Abstract

Purpose

This paper aims to test four potential predictors of the behavior of empowered employees during the delivery of service to customers.

Design/methodology/approach

A questionnaire measuring employees' perceptions of training, performance‐related rewards, customer‐oriented culture, empowering management style, and empowered behavior was filled out by 356 frontline employees of 16 luxury hotels in seven European countries. These statistical analyses removed common‐method bias.

Findings

Results of regression analyses at the department level showed that two means of control – customer‐oriented culture and empowering management style – correlated significantly with empowered behavior.

Research limitations/implications

The survey tool would benefit from further refinement. Creative replications of the survey in different service or hotel settings may benefit service managers, consultants as well as consumers, ultimately.

Practical implications

A direct implication of this study's findings is that in luxury hotel service settings, enhancement to employee empowerment may be achieved through careful management and organizational development. If done well, service enhancements may be within reach.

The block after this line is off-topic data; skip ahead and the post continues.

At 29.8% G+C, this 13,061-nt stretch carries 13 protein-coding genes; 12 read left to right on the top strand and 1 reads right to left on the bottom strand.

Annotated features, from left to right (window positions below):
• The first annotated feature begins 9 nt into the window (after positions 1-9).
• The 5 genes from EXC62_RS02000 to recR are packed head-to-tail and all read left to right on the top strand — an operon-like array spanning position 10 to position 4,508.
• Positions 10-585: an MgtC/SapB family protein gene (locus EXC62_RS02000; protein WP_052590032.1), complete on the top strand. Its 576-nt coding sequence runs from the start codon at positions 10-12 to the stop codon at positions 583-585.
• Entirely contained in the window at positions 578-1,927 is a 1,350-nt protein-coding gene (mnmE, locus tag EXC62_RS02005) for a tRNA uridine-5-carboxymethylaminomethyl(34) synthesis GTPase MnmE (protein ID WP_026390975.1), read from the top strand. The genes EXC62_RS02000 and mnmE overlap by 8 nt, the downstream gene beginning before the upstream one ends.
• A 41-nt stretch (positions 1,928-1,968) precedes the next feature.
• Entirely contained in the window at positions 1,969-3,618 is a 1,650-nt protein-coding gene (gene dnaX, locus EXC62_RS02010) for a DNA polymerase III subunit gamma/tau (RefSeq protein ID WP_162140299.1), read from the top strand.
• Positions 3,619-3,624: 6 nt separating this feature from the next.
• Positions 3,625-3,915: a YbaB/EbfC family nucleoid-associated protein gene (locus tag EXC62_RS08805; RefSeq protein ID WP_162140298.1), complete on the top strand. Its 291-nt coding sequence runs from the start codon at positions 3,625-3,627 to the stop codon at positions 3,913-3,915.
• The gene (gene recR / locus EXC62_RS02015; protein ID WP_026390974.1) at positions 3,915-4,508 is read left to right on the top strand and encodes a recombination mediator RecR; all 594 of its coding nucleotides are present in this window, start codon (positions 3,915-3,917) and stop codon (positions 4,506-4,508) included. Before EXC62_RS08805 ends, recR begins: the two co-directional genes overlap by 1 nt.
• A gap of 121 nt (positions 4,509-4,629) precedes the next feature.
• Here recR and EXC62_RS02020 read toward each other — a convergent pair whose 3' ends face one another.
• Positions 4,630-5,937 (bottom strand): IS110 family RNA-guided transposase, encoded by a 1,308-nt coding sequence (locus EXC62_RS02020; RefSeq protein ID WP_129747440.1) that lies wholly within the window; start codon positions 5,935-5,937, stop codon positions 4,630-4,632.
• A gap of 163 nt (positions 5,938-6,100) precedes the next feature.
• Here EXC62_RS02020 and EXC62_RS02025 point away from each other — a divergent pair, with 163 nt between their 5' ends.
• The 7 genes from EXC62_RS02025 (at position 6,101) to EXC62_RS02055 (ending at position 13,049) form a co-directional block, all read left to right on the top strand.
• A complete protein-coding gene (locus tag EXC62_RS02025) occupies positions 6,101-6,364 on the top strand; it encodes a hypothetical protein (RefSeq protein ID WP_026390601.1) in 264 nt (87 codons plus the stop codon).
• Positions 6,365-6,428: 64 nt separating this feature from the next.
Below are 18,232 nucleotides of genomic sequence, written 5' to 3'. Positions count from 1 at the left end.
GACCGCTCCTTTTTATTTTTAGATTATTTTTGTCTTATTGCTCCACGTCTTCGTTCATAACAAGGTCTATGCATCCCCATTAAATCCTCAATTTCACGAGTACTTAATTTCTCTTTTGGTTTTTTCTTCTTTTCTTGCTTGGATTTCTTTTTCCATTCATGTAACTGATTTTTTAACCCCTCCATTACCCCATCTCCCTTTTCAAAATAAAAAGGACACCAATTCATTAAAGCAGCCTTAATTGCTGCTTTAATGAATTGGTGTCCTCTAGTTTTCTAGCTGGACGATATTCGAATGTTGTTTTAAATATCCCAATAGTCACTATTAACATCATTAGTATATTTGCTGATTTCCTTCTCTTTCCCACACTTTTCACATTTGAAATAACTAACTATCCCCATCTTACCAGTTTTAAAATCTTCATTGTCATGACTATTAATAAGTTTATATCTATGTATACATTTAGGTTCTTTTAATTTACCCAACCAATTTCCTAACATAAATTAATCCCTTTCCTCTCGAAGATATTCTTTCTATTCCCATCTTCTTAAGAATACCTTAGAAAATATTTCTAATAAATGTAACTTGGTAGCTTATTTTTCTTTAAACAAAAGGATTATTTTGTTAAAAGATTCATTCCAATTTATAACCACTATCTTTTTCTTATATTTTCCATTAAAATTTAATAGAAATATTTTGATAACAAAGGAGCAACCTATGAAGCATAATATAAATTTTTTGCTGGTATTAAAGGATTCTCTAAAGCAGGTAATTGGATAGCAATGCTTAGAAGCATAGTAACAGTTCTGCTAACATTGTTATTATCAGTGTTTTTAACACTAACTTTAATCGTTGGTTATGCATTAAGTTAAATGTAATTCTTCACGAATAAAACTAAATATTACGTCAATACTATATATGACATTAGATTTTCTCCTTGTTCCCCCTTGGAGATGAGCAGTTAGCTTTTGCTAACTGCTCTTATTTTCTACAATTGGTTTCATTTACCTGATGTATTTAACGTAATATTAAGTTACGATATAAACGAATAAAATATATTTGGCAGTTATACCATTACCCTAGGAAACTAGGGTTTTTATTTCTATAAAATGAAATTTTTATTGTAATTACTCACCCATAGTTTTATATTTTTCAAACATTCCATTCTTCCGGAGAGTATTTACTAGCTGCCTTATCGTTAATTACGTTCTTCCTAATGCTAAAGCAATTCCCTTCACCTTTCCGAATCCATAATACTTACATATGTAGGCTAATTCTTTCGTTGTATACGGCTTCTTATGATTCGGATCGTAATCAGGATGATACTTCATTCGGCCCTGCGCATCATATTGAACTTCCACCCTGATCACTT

Originality/value

In prior research, employee empowerment has been identified as an important means to increase customer satisfaction. The present study contributes to a greater and more specific understanding of how employee empowerment can be attained in luxury European hotels.

Details

International Journal of Service Industry Management, vol. 18 no. 1
Type: Research Article
ISSN: 0956-4233

Keywords

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Article
Publication date: 30 October 2007

Svetlana N. Khapova, Michael B. Arthur, Celeste P.M. Wilderom and Jörgen S. Svensson

The purpose of this paper is to investigate career change intention and its predictors among career change seekers interested in a career opportunity in the information…

Abstract

Purpose